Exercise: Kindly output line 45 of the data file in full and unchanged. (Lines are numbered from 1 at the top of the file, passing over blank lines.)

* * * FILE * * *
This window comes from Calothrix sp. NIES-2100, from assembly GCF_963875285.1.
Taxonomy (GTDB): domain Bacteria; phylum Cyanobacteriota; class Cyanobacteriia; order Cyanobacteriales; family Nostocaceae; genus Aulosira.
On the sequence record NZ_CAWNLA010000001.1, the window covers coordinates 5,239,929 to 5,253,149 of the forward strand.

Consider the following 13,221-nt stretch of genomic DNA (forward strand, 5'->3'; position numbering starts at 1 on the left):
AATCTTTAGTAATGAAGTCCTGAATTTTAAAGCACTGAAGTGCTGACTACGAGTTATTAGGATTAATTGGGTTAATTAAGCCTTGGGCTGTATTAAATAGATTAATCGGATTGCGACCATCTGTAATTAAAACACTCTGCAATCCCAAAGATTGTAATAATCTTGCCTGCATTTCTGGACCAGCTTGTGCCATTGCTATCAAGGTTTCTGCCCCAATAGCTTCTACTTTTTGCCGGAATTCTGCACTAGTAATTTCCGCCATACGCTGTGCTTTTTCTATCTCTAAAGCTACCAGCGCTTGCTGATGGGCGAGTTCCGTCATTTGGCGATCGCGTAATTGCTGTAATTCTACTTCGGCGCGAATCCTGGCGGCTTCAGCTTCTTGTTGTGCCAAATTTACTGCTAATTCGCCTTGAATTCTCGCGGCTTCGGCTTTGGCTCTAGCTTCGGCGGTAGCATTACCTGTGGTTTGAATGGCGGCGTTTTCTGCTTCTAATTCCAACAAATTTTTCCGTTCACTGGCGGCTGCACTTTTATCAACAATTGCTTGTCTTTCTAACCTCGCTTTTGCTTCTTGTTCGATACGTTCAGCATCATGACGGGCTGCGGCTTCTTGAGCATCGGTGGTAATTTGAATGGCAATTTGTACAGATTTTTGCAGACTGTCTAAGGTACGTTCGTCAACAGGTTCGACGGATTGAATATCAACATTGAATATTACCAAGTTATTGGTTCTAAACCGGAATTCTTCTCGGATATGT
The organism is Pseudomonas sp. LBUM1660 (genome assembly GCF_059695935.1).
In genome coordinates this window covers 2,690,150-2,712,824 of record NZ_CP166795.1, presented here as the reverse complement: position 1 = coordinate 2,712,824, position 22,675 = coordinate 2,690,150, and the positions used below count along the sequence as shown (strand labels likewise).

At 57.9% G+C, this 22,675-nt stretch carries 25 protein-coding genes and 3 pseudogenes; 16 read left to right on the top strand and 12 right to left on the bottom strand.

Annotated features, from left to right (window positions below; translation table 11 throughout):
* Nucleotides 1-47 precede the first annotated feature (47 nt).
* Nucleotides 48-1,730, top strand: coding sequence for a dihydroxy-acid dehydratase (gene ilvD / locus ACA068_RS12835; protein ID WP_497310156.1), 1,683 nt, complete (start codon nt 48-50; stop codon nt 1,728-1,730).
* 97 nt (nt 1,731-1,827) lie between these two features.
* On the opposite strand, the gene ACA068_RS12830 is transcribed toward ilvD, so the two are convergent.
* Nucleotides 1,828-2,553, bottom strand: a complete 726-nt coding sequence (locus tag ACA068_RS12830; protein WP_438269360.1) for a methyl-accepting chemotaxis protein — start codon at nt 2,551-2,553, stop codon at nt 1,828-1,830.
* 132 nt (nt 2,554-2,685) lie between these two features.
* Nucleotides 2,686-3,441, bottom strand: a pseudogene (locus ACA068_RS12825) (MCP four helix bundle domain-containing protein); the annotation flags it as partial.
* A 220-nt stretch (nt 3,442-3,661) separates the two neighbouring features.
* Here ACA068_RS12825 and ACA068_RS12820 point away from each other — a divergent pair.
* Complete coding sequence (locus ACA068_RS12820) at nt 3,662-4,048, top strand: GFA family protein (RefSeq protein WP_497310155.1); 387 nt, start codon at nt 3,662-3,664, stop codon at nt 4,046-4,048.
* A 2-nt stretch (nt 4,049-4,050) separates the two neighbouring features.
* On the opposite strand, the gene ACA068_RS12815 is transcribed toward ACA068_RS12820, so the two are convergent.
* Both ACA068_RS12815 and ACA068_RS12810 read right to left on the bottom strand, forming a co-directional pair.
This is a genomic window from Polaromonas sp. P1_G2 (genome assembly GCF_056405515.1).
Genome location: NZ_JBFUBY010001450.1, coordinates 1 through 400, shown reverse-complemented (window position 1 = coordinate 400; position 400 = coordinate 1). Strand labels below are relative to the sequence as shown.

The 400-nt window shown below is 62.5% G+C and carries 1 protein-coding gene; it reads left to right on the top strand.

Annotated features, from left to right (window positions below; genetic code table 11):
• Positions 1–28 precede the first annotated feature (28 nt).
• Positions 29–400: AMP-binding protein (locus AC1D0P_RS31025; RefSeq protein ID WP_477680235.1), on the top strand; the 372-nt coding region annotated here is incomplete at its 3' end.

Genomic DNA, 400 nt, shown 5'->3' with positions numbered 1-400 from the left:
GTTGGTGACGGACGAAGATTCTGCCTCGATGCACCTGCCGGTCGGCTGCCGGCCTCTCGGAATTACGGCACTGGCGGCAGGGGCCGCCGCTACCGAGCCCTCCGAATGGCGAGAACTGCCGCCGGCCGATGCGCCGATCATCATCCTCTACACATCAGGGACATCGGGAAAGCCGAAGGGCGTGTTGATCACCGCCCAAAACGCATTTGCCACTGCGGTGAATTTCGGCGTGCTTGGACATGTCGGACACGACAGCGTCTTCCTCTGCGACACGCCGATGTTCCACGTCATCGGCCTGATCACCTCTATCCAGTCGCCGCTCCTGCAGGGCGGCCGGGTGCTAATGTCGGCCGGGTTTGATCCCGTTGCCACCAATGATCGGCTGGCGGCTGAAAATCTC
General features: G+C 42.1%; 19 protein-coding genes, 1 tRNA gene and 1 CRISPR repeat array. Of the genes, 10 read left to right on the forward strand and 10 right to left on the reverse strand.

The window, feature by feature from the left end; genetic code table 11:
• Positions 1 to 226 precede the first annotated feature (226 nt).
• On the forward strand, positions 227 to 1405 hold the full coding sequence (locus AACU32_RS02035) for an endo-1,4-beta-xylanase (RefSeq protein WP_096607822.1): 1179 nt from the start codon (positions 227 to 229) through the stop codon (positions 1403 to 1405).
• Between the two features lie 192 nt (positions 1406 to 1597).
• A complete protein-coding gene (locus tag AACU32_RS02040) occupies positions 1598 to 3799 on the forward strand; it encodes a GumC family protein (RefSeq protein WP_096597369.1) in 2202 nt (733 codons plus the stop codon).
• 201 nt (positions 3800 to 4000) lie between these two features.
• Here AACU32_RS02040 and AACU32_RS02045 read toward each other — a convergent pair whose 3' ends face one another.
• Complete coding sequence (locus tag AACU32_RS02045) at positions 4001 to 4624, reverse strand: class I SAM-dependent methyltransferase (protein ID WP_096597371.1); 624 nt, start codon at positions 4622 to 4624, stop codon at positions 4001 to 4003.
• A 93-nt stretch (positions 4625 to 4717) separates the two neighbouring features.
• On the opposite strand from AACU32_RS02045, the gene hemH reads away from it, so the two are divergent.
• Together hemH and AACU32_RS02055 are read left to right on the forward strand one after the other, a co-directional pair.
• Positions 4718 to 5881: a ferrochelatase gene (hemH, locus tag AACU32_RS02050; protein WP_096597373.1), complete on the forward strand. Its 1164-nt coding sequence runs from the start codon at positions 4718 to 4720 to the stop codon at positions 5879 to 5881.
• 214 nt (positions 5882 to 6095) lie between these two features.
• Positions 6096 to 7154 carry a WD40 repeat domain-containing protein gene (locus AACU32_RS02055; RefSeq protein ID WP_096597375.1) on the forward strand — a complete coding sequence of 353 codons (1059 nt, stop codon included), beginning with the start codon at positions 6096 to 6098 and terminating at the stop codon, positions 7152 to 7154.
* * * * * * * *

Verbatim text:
• Positions 6096 to 7154 carry a WD40 repeat domain-containing protein gene (locus AACU32_RS02055; RefSeq protein ID WP_096597375.1) on the forward strand — a complete coding sequence of 353 codons (1059 nt, stop codon included), beginning with the start codon at positions 6096 to 6098 and terminating at the stop codon, positions 7152 to 7154.